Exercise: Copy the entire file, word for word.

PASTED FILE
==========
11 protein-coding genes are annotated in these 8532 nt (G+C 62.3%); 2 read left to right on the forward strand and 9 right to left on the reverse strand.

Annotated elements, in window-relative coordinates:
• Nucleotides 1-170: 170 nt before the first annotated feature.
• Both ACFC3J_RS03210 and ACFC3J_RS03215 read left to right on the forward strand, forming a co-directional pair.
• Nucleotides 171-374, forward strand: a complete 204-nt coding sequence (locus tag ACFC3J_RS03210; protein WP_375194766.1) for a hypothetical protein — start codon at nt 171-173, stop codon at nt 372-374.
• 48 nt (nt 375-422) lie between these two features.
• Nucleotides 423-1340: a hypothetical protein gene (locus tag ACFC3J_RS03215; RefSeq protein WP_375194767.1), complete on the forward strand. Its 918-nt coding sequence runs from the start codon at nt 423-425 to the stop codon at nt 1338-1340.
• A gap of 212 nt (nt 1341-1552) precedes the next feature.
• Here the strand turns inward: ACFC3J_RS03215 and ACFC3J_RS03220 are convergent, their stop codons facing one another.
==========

11 protein-coding genes are annotated in these 8532 nt (G+C 62.3%); 2 read left to right on the forward strand and 9 right to left on the reverse strand.

Annotated elements, in window-relative coordinates:
• Nucleotides 1-170: 170 nt before the first annotated feature.
• Both ACFC3J_RS03210 and ACFC3J_RS03215 read left to right on the forward strand, forming a co-directional pair.
• Nucleotides 171-374, forward strand: a complete 204-nt coding sequence (locus tag ACFC3J_RS03210; protein WP_375194766.1) for a hypothetical protein — start codon at nt 171-173, stop codon at nt 372-374.
• 48 nt (nt 375-422) lie between these two features.
• Nucleotides 423-1340: a hypothetical protein gene (locus tag ACFC3J_RS03215; RefSeq protein WP_375194767.1), complete on the forward strand. Its 918-nt coding sequence runs from the start codon at nt 423-425 to the stop codon at nt 1338-1340.
• A gap of 212 nt (nt 1341-1552) precedes the next feature.
• Here the strand turns inward: ACFC3J_RS03215 and ACFC3J_RS03220 are convergent, their stop codons facing one another.